Ken Friedman. Among other things, it contains discussion concerning
electric and electronic art and what Friedman finds of value
therein and what he doesn't, and why he does or doesn't. Also,
I enjoyed his examples of work that failed, and why it failed.
Technological work that failed thirty years ago seems to fail
for some of the same reasons now.
ALLISON CLIFFORD (SCOTLAND)
"The Sweet Old Etcetera" is an interactive artwork interpreting the work of poet E.E. Cummings for an online environment. The project received an Alt-W Production Award from the Scottish Digital Media Fund and was later nominated for a BAFTA in the interactive media category in 2006. More work by Allison on her site.
NEW WRITING UNIVERSE (AUSTRALIA)
Here is an inter-stellar map of the new writing universe. Mouseover the blueish map until a white box appears. Click it. Then click the "+" symbol for text about that particular constellation. Nice intro to unsuspecting arts juries???? The domain of the URL is quite unexpected: the Australian.council.gov.au !
SUBBLUE.COM BY TOM BEDDARD (UK)
Exotic curves. Butterfly curves, Harmonographs, Mandelbrots, Guilloché pattern generator, and so on.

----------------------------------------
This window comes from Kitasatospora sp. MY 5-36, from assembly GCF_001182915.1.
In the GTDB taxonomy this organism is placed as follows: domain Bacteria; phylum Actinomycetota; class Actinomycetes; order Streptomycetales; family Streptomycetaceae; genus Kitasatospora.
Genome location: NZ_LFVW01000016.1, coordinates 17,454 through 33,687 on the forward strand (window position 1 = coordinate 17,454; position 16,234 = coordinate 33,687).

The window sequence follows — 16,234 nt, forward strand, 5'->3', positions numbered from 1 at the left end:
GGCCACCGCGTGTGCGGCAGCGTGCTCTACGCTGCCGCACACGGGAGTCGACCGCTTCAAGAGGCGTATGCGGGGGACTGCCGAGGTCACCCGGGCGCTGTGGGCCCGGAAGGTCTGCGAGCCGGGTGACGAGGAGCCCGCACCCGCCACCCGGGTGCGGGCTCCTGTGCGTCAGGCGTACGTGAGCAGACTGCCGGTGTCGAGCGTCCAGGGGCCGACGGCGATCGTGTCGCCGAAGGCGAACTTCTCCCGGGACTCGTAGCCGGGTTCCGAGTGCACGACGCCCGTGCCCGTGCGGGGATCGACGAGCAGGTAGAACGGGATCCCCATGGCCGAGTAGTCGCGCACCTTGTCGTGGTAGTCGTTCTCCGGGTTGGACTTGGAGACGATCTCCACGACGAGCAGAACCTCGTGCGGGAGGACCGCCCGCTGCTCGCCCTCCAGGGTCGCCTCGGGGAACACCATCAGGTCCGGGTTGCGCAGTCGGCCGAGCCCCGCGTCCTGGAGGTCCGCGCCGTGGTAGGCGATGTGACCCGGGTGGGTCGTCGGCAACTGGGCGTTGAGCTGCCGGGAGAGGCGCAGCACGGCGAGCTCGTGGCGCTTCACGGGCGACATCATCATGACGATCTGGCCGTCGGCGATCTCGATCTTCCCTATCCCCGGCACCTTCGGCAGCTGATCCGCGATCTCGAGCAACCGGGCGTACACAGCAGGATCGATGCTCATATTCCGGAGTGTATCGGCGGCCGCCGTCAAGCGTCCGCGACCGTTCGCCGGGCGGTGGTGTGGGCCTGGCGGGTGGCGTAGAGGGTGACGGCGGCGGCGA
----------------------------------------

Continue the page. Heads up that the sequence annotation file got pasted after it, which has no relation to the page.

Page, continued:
TIBETAN BOOK OF THE DEAD (U.S)
A graphically beautiful consideration of the art associated
with The Tibetan Book of the Dead (Mahayana Buddhism). I don't
find the actual text of the book here. It's a very big book,
one of the biggies of humanity's efforts. Lots of explication
here of the myths. Lots of background. And stunning graphics.
Thinker, poet, story-teller, critic, visual artist, programmer
Poundstone. If you are interested in new media writing, this
is one of the better sites on the Web to check out. The writing
is excellent, fascinating, and well presented. The other media
are not decorative but are usually richly illustrative. Poundstone
is also the author of various books such as The Recursive
Universe: Cosmic Complexity and the Limits of Scientific Knowledge and The
RAVEN CHRONICLES (USA)
A Seattle literary magazine (print and Web) coordinated largely
by Scott Martin, Matt Briggs and Phoebe Bosche.
Highly interactive visual and sonic Shockwave work. Though there
is no author name here, it looks like the same person who did
Rhizome is a NY-based new media organization.
VECTOR PARK BY PATRICK SMITH (USA)
Interactive puzzle/narrative/art works that are most inventive and charming.
Superior Flash animation and complex design of engaging graphical
Collective of very high energy artists in many arts with an
emphasis on using Flash and Director in those arts.
Some interesting reviews on things poetical and electronic by
writers such as Chris Funkhouser, John Cayley, Eduardo Kac, and
Java work. Check out the first 'sketch', in particular, a piece
ANDREAS GYSIN (SWITZERLAND)
Fun Shockwave and Processing interactive work.
YORK REVIEW OF BOOKS (USA)